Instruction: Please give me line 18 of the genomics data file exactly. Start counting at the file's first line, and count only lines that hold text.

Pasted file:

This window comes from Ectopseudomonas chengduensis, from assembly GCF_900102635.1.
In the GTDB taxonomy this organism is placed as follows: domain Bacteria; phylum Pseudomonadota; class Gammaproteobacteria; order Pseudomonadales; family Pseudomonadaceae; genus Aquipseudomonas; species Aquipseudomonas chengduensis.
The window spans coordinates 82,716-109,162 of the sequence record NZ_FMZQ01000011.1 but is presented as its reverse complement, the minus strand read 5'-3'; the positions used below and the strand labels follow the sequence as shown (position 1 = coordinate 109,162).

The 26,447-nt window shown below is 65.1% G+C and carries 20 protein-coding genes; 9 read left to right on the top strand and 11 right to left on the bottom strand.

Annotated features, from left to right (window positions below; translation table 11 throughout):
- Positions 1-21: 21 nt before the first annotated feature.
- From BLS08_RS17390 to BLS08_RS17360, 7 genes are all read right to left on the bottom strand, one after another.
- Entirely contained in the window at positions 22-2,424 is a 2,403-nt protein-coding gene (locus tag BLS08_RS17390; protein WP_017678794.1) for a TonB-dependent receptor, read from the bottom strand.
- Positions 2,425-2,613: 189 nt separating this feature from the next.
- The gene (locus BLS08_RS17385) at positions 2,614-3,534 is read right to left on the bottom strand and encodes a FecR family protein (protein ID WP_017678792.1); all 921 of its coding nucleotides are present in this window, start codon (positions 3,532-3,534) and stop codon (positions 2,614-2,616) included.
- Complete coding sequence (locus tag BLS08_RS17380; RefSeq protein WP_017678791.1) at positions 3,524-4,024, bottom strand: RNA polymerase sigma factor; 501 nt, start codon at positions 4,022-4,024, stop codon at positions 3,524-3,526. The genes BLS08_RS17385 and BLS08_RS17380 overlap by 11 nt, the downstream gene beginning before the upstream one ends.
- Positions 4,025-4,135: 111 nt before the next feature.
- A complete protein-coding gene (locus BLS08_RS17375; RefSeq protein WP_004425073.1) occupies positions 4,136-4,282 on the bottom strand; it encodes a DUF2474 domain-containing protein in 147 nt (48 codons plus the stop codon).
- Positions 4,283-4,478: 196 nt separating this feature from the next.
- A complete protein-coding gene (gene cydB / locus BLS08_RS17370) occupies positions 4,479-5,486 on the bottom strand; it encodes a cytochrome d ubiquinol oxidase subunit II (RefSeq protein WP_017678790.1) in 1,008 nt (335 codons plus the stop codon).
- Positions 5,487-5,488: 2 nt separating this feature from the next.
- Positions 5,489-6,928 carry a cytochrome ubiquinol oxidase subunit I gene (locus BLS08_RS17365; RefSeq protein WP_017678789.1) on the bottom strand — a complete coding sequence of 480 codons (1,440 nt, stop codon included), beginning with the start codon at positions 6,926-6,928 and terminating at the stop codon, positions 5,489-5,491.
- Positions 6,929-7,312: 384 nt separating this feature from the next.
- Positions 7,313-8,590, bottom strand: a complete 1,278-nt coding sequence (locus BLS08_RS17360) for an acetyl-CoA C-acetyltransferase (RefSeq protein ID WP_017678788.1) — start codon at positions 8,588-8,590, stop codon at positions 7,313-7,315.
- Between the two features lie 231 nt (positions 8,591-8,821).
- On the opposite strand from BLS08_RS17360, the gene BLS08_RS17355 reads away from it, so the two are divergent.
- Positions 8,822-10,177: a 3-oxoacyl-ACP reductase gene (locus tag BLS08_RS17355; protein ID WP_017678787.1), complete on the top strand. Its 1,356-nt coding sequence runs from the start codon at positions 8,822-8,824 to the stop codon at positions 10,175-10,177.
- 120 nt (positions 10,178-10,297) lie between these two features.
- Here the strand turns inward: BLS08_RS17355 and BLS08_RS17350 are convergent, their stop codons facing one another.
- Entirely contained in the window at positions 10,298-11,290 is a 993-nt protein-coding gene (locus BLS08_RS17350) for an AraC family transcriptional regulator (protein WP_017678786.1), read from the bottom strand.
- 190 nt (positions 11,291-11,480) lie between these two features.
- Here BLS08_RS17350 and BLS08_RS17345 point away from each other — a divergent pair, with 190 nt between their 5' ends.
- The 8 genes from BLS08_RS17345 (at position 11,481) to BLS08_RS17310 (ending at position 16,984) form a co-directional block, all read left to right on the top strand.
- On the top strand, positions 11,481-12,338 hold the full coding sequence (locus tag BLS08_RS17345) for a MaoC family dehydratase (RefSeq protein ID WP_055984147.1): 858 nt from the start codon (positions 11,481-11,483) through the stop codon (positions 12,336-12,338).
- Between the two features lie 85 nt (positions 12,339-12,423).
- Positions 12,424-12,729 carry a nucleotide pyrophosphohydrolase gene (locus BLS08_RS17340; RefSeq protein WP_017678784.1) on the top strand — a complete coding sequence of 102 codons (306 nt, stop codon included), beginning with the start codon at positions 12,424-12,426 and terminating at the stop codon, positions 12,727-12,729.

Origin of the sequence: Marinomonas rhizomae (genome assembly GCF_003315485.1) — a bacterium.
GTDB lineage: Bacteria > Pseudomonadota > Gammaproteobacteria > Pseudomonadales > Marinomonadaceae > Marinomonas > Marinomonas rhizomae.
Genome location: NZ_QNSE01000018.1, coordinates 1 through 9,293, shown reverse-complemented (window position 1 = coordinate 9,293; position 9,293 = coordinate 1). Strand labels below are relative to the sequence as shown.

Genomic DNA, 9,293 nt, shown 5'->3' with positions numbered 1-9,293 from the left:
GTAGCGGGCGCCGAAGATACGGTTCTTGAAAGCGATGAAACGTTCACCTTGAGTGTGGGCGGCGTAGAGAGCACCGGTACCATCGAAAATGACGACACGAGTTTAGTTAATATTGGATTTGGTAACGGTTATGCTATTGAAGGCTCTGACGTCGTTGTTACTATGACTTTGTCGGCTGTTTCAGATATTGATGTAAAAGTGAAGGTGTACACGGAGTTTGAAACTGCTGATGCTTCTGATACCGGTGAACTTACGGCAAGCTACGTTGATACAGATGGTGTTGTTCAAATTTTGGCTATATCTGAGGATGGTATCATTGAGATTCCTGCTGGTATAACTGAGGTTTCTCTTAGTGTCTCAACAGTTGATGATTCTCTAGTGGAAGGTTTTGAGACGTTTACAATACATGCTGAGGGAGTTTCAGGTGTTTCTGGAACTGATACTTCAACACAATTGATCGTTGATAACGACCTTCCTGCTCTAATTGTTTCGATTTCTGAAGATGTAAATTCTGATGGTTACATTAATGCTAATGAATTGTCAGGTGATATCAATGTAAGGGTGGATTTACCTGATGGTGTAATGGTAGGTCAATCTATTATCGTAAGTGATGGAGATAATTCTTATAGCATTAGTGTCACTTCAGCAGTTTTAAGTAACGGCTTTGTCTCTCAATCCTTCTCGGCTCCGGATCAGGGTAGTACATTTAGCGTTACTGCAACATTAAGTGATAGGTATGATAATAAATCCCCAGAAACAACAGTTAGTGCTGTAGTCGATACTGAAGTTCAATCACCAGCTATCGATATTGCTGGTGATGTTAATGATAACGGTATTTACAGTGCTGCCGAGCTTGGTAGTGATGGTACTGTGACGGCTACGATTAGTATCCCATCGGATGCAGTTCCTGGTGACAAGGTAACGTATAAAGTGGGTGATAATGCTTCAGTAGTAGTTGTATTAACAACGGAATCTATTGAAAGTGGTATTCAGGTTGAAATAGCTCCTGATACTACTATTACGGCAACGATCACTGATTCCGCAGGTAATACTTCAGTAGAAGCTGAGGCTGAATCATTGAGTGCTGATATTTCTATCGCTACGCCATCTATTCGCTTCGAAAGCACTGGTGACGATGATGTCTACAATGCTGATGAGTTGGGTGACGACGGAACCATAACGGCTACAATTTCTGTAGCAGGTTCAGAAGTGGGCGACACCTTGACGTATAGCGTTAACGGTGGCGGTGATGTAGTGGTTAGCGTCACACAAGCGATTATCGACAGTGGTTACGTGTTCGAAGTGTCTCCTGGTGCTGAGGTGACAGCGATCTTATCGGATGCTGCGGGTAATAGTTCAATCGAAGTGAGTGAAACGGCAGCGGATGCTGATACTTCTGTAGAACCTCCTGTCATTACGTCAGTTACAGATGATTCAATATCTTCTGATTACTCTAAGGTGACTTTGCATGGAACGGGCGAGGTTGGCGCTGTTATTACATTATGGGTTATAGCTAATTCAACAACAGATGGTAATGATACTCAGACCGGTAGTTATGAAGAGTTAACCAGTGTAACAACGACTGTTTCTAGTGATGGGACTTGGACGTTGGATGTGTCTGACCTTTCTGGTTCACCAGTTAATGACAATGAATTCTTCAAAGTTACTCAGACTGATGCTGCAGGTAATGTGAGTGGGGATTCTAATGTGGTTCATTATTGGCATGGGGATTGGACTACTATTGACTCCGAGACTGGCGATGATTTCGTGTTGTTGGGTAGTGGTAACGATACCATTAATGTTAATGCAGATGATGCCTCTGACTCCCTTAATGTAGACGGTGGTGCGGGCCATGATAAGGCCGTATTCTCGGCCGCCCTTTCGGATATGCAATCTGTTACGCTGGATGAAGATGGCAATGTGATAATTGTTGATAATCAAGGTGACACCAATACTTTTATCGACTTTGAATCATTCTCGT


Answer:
- Positions 6,929-7,312: 384 nt separating this feature from the next.